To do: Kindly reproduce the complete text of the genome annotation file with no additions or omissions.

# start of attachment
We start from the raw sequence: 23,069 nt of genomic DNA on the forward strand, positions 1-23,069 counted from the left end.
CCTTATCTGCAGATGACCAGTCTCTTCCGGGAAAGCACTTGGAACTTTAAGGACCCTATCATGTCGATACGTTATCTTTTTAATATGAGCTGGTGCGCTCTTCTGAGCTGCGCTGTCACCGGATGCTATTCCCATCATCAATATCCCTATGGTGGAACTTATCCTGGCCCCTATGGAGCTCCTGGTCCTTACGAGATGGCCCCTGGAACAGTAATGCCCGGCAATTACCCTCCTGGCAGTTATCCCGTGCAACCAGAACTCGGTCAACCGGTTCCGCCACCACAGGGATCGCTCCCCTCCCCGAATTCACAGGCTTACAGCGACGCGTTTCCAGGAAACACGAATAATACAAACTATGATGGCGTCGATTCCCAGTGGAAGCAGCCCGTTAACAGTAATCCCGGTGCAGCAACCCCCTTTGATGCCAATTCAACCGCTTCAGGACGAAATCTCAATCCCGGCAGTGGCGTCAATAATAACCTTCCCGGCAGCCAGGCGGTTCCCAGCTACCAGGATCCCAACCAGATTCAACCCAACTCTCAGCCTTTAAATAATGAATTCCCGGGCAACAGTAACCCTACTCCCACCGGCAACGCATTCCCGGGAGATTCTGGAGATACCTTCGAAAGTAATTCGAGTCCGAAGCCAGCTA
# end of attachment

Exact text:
We start from the raw sequence: 23,069 nt of genomic DNA on the forward strand, positions 1-23,069 counted from the left end.
CCTTATCTGCAGATGACCAGTCTCTTCCGGGAAAGCACTTGGAACTTTAAGGACCCTATCATGTCGATACGTTATCTTTTTAATATGAGCTGGTGCGCTCTTCTGAGCTGCGCTGTCACCGGATGCTATTCCCATCATCAATATCCCTATGGTGGAACTTATCCTGGCCCCTATGGAGCTCCTGGTCCTTACGAGATGGCCCCTGGAACAGTAATGCCCGGCAATTACCCTCCTGGCAGTTATCCCGTGCAACCAGAACTCGGTCAACCGGTTCCGCCACCACAGGGATCGCTCCCCTCCCCGAATTCACAGGCTTACAGCGACGCGTTTCCAGGAAACACGAATAATACAAACTATGATGGCGTCGATTCCCAGTGGAAGCAGCCCGTTAACAGTAATCCCGGTGCAGCAACCCCCTTTGATGCCAATTCAACCGCTTCAGGACGAAATCTCAATCCCGGCAGTGGCGTCAATAATAACCTTCCCGGCAGCCAGGCGGTTCCCAGCTACCAGGATCCCAACCAGATTCAACCCAACTCTCAGCCTTTAAATAATGAATTCCCGGGCAACAGTAACCCTACTCCCACCGGCAACGCATTCCCGGGAGATTCTGGAGATACCTTCGAAAGTAATTCGAGTCCGAAGCCAGCTA